After you’ve selected the right clamps, dimensional data on them is available from the Mitee-Bite catalog or on its Web site. Registered users can also download CAD files. From there, it’s a matter of laying out the workpieces on the fixture plate and surrounding them with the appropriate number of clamps and locating surfaces.
Many of the Mitee-Bite clamps require nothing more than a tapped hole to secure them, while others require dowel pins or some machining to accommodate the workpiece. Most CAD systems will make short work of this step. And you might need fewer clamps than you think—some of these bad boys boast 10,000 ft./lbs. of torque, more holding power than the first kiss at your high-school prom.
From there, it’s out to the toolroom for machining and assembly of the completed fixture. Someone who has built high-density fixtures and lived to tell about it is Ernie Clark, programmer and designer at Hodge Tool Co. Inc., a shop located in Lancaster, Pa.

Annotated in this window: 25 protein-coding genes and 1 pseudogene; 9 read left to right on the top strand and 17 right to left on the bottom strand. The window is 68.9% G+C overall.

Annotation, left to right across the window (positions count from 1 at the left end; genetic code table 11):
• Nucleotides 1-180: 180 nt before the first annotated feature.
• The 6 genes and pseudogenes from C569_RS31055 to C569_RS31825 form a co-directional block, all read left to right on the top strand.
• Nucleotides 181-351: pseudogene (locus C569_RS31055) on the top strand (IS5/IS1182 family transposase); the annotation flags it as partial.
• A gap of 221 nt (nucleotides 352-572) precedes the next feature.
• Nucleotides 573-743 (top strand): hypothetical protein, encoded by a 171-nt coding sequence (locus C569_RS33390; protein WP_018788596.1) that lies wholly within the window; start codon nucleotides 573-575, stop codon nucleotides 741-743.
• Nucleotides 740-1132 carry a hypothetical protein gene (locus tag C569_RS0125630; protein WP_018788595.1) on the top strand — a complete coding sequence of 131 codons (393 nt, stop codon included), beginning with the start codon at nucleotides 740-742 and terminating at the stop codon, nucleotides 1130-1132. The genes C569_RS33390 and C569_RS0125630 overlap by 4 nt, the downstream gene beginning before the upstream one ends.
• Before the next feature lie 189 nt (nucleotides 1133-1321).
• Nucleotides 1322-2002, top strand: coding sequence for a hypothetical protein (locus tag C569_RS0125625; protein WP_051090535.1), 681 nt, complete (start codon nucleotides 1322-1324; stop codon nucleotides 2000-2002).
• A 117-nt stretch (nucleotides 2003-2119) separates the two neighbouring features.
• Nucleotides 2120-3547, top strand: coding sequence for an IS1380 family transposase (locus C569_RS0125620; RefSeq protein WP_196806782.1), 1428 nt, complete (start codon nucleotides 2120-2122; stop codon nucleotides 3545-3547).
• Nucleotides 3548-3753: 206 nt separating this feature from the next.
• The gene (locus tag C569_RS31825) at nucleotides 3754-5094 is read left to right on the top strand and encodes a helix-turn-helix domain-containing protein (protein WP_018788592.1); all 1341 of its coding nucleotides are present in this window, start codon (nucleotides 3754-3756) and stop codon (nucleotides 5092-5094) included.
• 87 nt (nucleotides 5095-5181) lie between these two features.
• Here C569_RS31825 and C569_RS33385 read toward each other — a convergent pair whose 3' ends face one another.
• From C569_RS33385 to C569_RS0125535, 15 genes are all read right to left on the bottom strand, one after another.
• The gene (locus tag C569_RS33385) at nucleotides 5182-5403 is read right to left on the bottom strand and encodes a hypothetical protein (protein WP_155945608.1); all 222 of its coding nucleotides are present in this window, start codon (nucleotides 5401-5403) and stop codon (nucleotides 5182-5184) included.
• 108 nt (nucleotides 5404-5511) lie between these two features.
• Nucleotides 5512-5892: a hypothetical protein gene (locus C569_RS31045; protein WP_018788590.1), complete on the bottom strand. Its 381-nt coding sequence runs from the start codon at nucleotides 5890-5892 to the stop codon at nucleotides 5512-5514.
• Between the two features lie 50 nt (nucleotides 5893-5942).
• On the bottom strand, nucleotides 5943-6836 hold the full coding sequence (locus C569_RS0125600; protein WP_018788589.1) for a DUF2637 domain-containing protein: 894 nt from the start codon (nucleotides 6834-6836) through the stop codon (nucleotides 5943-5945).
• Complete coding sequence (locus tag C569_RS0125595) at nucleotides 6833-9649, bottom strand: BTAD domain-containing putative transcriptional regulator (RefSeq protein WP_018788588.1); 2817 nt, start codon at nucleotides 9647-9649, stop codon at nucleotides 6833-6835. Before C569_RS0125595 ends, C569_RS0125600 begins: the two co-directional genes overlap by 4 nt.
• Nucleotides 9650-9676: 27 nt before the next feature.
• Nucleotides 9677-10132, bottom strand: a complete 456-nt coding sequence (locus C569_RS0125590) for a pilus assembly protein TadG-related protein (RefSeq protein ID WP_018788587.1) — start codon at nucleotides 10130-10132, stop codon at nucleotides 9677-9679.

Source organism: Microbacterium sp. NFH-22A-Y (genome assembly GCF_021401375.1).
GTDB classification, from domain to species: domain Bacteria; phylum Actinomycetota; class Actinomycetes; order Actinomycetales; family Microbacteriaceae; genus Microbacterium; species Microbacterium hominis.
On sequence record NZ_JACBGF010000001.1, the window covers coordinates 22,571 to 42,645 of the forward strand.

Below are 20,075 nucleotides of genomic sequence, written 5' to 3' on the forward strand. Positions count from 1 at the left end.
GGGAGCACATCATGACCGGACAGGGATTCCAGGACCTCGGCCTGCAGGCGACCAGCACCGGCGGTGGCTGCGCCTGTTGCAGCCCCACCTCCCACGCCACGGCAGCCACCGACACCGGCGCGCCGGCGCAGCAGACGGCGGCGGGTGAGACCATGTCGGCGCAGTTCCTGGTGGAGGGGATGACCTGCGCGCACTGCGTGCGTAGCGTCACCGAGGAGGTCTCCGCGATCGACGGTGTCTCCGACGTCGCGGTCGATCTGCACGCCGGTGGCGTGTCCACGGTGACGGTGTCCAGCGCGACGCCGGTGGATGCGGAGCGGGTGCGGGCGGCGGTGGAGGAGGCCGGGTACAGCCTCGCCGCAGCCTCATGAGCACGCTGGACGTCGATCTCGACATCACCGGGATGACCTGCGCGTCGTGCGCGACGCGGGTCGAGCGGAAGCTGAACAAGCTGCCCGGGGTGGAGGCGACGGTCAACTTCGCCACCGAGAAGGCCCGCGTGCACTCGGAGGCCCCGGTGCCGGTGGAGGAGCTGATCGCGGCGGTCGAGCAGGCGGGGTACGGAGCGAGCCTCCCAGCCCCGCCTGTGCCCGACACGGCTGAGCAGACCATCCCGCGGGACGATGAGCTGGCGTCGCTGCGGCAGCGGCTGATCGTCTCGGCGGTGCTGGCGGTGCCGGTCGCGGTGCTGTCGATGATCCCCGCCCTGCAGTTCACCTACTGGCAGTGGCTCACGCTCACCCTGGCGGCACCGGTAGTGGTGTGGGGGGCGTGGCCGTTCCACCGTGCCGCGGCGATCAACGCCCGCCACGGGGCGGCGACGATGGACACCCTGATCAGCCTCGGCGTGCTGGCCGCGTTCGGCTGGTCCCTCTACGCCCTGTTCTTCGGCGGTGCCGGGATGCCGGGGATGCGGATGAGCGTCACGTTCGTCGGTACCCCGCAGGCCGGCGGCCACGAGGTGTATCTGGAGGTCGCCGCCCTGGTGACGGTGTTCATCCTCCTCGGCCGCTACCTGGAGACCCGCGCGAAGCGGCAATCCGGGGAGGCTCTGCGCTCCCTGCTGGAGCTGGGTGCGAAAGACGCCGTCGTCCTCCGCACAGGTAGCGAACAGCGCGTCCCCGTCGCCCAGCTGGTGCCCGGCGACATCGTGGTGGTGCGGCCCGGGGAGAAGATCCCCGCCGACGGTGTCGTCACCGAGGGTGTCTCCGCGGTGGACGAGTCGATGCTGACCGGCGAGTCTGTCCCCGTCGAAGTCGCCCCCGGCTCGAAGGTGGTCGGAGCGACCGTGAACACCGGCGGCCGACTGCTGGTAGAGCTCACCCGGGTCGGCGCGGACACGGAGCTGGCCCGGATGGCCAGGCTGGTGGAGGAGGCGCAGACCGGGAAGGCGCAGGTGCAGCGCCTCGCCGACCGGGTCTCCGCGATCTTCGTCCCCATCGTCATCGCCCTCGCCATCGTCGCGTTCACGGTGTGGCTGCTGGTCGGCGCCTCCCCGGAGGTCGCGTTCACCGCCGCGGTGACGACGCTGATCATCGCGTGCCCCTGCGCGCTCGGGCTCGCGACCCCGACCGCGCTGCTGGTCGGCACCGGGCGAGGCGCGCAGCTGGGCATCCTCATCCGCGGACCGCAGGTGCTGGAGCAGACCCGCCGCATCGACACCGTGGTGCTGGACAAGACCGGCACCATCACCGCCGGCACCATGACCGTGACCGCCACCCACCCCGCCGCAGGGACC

Hodge specializes in high-speed machining of aluminum and copper components for companies such as Radio Frequency Systems and Ericsson. It also builds firearm components, including Picatinny rails, a military-spec mounting bracket used on assault rifles to attach accessories, such as flashlights, laser pointers and night-vision devices.
Hodge Tool has been buying Mitee-Bite workholding for more than 14 years, said Ed D’Aiuto, sales manager for distributor Tucker Tool Co., Mechanicsburg, Pa. When Clark needed to fixture flip sights for a firearms customer, he turned to OK-Vise clamps, a low-profile, pull-down clamp, the largest of which generates a whopping 33,000 ft./lbs. of force. According to Mitee-Bite, this makes them especially suitable for the multidirectional cutting forces seen with 3-D machining. Clark utilized a dual-acting OK-Vise clamp in the middle of the fixture, together with fixed-jaw TalonGrips on each side, which bite into the bottom 0.060 " of the workpiece blank. “That way, we can grip two parts with a single clamping,” Clark said.